…..A few weeks after Tatum left, tenor saxophonist Charlie Ventura brought a combo to play opposite us at Facks, and the music was right in my bag. Ventura, who had gained fame as a soloist in Gene Krupa’s band, led a bop septet that included the relatively new vocal duo of Jackie Cain and Roy Kral. I hadn’t heard of Jackie and Roy, but the first time Jackie sang at the club I was in awe—on some numbers she was doing phonetics and that was the first time I ever heard anyone else do it.

…..The more I listened and learned about Jackie and Roy the more I felt that, next to them, I was back in junior high. Before their appearance opposite us, they had made a series of recordings with Ventura and played L.A. They were getting bigger and bigger and bigger. When Esposito’s band took the stand, Jackie and Roy heard me sing in that same new style, but since we never traded stories I don’t know who got there first. What I do know is that I didn’t copy Jackie Cain. I sang wordless melodies before I knew she existed. In May 1949, an unexpected gift fell in my lap. I entered a recording studio for the first time and waxed two sides with the Nick Esposito Boptette, an expanded group that included Nick on guitar; plus tenor saxophonist, Claude Gilroy; pianist, Buddy Motsinger; Vernon Alley at the bass; Joe Dodge behind the drums (a few years later, Dodge was part of an early edition of the Dave Brubeck Quartet); and Cal Tjader on bongos.  Tjader had played in Brubeck’s octet three years before this date. As Dottie Grae, I sang phonetics on two tunes: “Dot’s Bop” (written especially for me by Nick Esposito and pianist/composer Dick Vartanian), and “Penny,” by Shelton Smith. band also cut two instrumental numbers. All four selections were in San Francisco and released by 4-Star records.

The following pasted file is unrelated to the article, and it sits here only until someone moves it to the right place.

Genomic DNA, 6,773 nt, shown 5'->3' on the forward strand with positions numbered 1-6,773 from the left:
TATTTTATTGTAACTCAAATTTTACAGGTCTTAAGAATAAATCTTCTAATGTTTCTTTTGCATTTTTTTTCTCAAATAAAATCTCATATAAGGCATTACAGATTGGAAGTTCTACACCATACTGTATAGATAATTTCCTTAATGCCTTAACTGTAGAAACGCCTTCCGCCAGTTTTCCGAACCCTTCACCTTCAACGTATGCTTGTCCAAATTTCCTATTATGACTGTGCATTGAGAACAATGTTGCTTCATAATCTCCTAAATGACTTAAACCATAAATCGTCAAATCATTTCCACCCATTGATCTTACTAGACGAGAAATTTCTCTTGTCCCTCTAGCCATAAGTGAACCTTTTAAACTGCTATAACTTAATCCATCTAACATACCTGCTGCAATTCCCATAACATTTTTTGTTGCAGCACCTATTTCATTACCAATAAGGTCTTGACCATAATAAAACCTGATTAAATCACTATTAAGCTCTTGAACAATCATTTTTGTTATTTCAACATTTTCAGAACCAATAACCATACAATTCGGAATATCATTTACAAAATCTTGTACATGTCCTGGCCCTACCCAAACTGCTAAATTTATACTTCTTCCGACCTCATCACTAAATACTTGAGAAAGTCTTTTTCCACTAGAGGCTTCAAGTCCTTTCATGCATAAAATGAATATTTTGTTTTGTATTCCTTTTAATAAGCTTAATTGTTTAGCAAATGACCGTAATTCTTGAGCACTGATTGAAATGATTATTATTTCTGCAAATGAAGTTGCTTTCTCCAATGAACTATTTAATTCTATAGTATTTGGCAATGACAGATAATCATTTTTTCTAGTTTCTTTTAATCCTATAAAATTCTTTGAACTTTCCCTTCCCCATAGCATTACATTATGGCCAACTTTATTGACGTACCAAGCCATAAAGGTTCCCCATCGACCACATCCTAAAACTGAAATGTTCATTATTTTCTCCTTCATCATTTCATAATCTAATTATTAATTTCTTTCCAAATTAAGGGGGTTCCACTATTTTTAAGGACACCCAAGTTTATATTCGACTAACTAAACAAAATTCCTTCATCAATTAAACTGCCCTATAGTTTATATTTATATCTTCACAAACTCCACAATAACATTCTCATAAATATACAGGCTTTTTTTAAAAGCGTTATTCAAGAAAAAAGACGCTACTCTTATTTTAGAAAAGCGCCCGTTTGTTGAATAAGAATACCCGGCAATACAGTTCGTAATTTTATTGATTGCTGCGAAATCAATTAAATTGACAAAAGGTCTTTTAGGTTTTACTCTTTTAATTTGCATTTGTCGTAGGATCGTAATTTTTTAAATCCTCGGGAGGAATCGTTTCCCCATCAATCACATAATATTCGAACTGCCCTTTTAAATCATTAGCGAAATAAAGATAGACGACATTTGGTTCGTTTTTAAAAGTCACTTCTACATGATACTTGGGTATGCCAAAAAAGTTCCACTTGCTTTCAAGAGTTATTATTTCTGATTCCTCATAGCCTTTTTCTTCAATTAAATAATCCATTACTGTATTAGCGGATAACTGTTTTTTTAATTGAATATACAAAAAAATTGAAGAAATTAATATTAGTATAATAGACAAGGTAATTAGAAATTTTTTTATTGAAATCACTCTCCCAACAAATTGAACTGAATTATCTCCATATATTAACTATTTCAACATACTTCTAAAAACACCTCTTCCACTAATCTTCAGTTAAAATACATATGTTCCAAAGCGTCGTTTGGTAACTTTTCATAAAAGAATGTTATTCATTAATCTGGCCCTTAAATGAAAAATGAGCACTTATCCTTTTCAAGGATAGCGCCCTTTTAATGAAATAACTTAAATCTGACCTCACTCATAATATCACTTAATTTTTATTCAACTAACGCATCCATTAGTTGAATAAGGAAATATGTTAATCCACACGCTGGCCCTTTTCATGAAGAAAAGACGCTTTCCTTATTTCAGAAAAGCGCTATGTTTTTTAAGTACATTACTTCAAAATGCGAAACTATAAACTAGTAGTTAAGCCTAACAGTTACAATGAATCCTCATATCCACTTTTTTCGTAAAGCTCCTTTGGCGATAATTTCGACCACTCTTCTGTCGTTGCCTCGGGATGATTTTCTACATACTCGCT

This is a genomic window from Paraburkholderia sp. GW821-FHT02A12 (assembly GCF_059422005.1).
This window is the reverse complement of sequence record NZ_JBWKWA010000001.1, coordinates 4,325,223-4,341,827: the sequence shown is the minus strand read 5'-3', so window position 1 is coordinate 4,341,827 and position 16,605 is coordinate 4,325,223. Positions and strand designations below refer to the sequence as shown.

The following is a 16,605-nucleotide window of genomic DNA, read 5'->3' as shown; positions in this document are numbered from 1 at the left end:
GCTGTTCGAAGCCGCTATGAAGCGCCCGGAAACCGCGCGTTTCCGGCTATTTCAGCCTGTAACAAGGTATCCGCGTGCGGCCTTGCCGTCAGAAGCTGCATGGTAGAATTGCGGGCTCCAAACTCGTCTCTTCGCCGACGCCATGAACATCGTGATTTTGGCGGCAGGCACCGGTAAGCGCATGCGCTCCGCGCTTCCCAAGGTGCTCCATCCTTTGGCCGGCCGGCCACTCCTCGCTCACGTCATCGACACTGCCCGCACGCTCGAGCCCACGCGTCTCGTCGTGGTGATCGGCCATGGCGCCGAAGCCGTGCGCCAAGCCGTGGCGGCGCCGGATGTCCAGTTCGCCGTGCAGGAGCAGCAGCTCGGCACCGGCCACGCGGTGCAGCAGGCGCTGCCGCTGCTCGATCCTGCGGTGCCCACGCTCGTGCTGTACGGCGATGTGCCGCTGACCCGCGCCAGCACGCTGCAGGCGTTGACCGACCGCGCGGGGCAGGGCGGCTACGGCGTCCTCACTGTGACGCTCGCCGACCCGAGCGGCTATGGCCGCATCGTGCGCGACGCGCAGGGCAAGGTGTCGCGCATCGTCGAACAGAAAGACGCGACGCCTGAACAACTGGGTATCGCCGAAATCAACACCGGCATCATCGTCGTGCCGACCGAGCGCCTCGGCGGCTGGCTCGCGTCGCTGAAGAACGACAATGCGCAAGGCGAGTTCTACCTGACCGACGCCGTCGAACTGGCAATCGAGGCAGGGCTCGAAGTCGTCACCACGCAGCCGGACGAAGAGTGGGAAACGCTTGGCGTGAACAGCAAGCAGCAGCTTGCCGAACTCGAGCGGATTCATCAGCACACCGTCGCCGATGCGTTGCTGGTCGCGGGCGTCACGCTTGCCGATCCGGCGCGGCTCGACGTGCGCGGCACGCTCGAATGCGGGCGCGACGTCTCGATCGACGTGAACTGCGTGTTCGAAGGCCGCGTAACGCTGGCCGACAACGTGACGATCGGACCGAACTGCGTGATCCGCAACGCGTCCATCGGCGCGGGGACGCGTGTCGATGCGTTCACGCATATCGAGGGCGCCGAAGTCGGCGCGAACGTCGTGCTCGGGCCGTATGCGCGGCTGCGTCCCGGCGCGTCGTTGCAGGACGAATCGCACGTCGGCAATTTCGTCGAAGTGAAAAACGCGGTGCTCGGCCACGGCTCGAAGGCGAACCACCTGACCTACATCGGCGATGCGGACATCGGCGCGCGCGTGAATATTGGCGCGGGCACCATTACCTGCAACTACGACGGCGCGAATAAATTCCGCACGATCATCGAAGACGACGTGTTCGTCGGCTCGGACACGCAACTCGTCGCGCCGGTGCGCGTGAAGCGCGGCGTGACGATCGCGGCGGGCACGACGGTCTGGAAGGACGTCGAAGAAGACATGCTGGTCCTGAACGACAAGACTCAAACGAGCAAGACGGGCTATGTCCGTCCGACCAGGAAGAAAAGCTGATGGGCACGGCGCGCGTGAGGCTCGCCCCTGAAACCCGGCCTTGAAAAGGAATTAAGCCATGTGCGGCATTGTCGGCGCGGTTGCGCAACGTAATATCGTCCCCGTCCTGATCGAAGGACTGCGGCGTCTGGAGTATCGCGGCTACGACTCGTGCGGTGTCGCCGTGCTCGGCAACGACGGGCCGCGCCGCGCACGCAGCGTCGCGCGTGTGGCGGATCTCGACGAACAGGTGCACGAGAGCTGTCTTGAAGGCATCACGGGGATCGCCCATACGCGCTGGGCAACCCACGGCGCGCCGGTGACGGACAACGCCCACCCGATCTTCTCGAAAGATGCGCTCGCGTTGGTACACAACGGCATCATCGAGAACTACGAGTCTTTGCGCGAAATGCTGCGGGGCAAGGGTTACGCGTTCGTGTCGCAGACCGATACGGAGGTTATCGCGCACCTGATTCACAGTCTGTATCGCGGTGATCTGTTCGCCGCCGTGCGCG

…..Not long after the recording date, I left Nick’s band, at least temporarily. I can’t remember if work had dried up or if I got restless for something new. In any case, I was at loose ends so I went down to Los Angeles and stayed with my paternal grandparents in Hollywood while I looked for work. I was surprised to learn that my name had gotten around among L.A. musicians. Known as a pretty good singer who was reliable, stayed in tune, knew her keys and her tempos, I was hired for different local gigs—a Saturday night here, a weekend there—and was introduced to the “Grandfather of Film Music,” David Raksin.

…..Raskin took a liking to me and circulated my name among various agents. His recommendation carried weight; I was hired a little bit more, and I sat in some, too. Pretty soon I was appearing regularly on the streets in Hollywood. I started running with the L.A. crowd and hanging out at Billy Berg’s on Vine. That’s where I first heard Anita O’Day. Her time was so great; oh, God!—her vocals were like tap dancing to me.

…..I was in my element in Hollywood, surrounded by a jazz scene filled with new faces and sounds. Somewhere in that excitement, someone told me that the comedian, Roscoe Ates, was looking for a singer who could feed him straight lines to take on the road. I decided to audition. Another shot at touring was too good to miss!

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Excerpted from The Lady Swings: Memoirs of a Jazz Drummer by Dottie Dodgion and Wayne Enstice. Copyright 2021 by Dottie Dodgion and Wayne Enstice. Used with permission of the University of Illinois Press.

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In this mid-2010’s video, Ms. Dodgion tells a classic Benny Goodman story, and performs “Deed I Do” with her trio